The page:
School For Education Mission StatementThe School for Education at Park University, an institution committed to diversity and best practice, prepares educators to be effective school professionals, reflective change agents, and advocates for equity and excellence for all learners.
School For Education Vision StatementThe School for Education at Park University is to be known as a leader in the preparation of educators who will address the needs, challenges, and possibilities of the 21st century.
Park University School for Education Conceptual Framework
ED 513 Law for Educators
F1P 2008 EDG
Hunt, David Scott
BSED- Life Elementary grades k-8MED- Elementary Administration- principal certificationEDD- General Administration- superintendent certification
Blackburn Elementary 17302 R.D. Mize Rd. Independence, MO
816-796-1042 816-719-6068 (cell)
August 18 through October 6
5:00 - 9:30 PM
Textbook: Imber and Van Geel, Education Law, 3rd Ed. Lawrence Erlbaum Associates, 2004.
Additional Resources: No Child Left Behind: http://www.ed.gov/admins/lead/account/nclbreference/reference.pdf http://www.mcrel.org/pdf/assessmentaccountabilitydatause/4002RR_UnderstandingNCLB.pdf Department of Elementary and Secondary Education. The most recent edition of the public school laws of Missouri. http://www.dese.state.mo.us/schoollaw/index.html
McAfee Memorial Library - Online information, links, electronic databases and the Online catalog. Contact the library for further assistance via email or at 800-270-4347.Career Counseling - The Career Development Center (CDC) provides services for all stages of career development. The mission of the CDC is to provide the career planning tools to ensure a lifetime of career success.Park Helpdesk - If you have forgotten your OPEN ID or Password, or need assistance with your PirateMail account, please email email@example.com or call 800-927-3024Resources for Current Students - A great place to look for all kinds of information http://www.park.edu/Current/.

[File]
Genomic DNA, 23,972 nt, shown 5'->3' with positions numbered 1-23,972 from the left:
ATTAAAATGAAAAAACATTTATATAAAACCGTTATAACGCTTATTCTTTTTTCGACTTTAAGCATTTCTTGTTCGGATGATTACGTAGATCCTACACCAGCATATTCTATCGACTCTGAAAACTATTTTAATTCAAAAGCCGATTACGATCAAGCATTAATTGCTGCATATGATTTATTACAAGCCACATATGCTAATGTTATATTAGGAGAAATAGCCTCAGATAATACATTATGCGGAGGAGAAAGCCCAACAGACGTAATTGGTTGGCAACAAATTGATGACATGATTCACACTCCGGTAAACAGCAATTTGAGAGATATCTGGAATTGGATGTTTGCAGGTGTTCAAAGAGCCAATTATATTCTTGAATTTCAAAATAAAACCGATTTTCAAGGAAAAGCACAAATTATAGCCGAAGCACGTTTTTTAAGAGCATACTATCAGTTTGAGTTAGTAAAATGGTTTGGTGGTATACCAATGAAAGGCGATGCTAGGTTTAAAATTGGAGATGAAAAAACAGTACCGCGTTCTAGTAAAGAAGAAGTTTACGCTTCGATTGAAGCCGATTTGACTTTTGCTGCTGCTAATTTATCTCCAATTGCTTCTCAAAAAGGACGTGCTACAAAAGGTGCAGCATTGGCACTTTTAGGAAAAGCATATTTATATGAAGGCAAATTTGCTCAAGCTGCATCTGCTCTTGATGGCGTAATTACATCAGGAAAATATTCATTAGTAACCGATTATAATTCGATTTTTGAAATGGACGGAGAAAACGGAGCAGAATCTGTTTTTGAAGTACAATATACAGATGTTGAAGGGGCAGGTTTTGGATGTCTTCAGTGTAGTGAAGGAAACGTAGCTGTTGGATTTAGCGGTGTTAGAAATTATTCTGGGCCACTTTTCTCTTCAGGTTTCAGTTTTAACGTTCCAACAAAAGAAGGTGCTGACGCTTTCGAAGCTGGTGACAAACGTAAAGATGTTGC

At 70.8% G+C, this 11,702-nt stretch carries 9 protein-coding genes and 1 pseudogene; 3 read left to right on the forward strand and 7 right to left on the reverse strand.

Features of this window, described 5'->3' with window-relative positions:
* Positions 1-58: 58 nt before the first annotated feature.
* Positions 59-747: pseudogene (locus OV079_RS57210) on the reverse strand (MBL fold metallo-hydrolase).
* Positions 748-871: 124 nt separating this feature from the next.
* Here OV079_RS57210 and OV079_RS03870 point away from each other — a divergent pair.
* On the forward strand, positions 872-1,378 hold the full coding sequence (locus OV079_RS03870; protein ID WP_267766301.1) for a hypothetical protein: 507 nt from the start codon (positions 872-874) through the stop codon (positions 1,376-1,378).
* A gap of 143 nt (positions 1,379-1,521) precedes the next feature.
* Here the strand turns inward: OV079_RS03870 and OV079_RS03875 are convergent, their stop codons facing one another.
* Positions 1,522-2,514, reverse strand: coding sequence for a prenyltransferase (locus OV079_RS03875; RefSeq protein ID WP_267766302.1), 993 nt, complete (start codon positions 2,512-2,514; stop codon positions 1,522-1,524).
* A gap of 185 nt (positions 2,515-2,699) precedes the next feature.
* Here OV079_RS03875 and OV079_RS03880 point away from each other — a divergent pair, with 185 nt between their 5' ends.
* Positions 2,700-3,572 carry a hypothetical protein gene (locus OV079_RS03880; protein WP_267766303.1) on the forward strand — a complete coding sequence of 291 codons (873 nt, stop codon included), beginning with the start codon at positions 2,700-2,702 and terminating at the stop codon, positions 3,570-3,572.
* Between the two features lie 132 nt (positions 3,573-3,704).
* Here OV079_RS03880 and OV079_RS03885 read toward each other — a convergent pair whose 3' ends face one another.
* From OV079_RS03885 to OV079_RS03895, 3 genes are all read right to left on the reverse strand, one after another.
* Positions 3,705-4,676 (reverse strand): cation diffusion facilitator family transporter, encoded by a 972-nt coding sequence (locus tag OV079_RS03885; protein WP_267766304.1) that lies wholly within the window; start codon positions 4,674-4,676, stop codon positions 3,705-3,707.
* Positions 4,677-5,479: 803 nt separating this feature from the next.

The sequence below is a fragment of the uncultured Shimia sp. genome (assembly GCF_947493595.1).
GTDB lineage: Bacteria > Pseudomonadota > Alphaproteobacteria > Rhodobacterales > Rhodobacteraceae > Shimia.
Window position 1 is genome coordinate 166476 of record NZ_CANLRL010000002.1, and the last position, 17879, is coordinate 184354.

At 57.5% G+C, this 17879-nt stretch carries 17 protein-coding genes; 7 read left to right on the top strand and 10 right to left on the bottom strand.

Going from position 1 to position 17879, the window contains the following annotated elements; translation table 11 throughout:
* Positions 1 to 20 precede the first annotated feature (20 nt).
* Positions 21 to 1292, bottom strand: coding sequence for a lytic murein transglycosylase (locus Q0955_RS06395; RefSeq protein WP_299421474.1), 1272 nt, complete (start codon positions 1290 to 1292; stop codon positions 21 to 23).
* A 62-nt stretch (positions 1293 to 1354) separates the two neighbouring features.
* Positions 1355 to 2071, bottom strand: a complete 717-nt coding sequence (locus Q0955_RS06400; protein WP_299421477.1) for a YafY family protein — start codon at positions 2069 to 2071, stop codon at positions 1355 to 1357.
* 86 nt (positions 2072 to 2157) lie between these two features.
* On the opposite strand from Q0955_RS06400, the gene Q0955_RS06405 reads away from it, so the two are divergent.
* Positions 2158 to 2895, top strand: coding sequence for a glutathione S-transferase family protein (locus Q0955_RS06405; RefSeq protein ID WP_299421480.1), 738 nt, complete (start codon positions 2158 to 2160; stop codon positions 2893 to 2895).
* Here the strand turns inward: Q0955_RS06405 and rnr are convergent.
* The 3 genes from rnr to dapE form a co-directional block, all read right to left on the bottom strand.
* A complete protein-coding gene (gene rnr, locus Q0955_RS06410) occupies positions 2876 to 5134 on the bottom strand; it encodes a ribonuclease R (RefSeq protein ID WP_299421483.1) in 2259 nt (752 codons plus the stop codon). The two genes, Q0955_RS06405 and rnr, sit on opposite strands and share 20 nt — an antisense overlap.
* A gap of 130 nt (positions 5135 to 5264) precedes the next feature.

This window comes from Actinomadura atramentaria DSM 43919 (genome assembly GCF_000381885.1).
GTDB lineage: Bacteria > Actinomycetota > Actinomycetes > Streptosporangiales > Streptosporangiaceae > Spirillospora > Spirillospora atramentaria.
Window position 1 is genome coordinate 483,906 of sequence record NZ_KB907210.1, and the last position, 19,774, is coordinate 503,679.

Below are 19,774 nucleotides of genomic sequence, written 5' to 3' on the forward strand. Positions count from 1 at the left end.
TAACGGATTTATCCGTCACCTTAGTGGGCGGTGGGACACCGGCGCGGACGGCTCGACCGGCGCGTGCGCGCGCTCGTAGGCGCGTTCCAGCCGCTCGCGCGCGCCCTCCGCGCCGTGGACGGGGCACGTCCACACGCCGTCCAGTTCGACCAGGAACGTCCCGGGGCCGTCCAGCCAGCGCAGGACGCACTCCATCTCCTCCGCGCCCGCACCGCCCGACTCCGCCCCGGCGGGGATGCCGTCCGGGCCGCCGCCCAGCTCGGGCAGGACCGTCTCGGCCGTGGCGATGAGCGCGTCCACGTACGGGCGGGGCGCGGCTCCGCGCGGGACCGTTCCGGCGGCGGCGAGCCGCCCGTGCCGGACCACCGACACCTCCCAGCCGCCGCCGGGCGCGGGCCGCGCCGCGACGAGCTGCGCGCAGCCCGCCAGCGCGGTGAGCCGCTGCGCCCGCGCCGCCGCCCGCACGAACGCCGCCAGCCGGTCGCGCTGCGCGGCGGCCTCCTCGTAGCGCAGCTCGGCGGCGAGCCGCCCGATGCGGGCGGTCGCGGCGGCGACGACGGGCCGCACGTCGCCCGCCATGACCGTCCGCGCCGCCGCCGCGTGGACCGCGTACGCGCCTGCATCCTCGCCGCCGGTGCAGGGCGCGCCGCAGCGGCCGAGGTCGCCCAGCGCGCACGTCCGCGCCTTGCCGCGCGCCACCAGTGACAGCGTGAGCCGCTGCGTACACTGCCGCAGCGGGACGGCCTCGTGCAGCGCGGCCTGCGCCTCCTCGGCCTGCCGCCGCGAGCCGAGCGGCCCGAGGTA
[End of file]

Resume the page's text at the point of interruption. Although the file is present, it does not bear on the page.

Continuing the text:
Educational Philosophy: The instructor’s role is to provide students with the opportunity to collaboratively interact in researching, presenting, discussing and applying information related to the course objectives. The instructor will provide a variety of learning and assessment opportunities including- writings, dialogues, quizzes, readings, lectures, examinations, videos and web sites.
Learning Outcomes: Core Learning Outcomes
All Park University courses must include a core assessment that measures the relevant Program Learning Outcomes. The purpose of this assessment is to determine if expectations have been met concerning mastery of learning outcomes across all instructional modalities. The core assessment for this course is creation of a Professional Self-Development Plan for School Law. Students will be required to create their own development plan for staying abreast of changes and developments in school law. Students should identify those legal issues of particular concern to their professional duties, as well as legal issues of general concern to all members of the school community. In addition, students should include an identification of the specific resource tools that will be utilized to implement the plan. The plan should also include a description of specific self-development goals to be accomplished within an identified time frame. Rubric is attached below.